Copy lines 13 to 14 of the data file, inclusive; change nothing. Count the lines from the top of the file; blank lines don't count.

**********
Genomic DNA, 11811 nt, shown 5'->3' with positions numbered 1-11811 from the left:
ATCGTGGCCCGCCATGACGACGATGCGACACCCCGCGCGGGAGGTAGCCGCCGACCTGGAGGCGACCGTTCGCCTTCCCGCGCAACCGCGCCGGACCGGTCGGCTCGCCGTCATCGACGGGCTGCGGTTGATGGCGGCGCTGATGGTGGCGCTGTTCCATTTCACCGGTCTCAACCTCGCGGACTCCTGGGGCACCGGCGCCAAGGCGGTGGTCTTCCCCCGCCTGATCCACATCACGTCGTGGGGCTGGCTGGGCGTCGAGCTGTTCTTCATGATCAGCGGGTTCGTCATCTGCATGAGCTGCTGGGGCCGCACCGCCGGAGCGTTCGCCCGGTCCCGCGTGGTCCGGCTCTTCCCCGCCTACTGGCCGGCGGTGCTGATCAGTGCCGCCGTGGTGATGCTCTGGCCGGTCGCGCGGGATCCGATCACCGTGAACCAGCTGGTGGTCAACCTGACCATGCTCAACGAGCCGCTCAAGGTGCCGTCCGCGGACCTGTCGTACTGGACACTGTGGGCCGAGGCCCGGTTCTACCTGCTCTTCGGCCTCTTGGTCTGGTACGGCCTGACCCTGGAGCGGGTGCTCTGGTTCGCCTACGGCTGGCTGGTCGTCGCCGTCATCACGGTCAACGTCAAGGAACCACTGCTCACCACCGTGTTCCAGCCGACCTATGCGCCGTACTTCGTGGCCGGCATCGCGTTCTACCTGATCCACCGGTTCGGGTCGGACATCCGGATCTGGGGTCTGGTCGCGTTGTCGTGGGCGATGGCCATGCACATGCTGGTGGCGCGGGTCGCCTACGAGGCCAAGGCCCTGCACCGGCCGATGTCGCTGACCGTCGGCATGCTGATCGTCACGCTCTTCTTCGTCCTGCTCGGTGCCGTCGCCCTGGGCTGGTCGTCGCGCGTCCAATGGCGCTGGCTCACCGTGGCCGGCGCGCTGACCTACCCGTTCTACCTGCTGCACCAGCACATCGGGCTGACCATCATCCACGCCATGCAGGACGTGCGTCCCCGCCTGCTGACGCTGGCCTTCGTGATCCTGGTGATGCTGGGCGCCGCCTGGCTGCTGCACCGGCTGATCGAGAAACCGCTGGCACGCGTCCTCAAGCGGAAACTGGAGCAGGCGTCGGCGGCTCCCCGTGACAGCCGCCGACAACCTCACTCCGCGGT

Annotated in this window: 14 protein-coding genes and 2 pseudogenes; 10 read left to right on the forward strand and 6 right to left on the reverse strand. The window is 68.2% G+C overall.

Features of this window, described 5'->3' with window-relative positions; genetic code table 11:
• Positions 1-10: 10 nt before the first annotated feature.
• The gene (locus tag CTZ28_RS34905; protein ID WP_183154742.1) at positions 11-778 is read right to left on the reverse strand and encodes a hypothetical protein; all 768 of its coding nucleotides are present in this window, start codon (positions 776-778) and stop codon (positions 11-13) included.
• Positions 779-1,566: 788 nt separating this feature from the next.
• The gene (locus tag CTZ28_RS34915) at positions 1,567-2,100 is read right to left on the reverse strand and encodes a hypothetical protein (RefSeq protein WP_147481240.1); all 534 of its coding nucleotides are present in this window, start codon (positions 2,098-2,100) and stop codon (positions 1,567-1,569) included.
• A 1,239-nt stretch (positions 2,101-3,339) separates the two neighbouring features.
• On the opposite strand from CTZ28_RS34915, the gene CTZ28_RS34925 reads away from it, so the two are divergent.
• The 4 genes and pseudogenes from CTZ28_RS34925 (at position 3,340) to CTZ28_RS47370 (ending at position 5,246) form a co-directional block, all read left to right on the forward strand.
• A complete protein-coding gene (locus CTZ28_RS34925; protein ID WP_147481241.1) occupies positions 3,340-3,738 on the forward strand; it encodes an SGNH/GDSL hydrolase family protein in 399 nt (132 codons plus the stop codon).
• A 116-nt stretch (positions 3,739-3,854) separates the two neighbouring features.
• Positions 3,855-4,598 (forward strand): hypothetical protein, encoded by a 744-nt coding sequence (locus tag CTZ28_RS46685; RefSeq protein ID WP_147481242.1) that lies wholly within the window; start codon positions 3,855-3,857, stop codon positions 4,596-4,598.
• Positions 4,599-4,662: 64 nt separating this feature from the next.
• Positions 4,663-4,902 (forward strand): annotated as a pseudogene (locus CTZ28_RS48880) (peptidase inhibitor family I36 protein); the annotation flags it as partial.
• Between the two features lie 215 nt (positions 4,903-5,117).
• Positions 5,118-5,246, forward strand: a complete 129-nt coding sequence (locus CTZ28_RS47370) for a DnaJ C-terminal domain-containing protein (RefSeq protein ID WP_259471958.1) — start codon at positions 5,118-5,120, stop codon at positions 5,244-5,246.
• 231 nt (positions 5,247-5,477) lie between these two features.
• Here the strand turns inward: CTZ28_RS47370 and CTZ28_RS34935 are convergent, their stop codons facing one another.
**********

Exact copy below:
• A 116-nt stretch (positions 3,739-3,854) separates the two neighbouring features.
• Positions 3,855-4,598 (forward strand): hypothetical protein, encoded by a 744-nt coding sequence (locus tag CTZ28_RS46685; RefSeq protein ID WP_147481242.1) that lies wholly within the window; start codon positions 3,855-3,857, stop codon positions 4,596-4,598.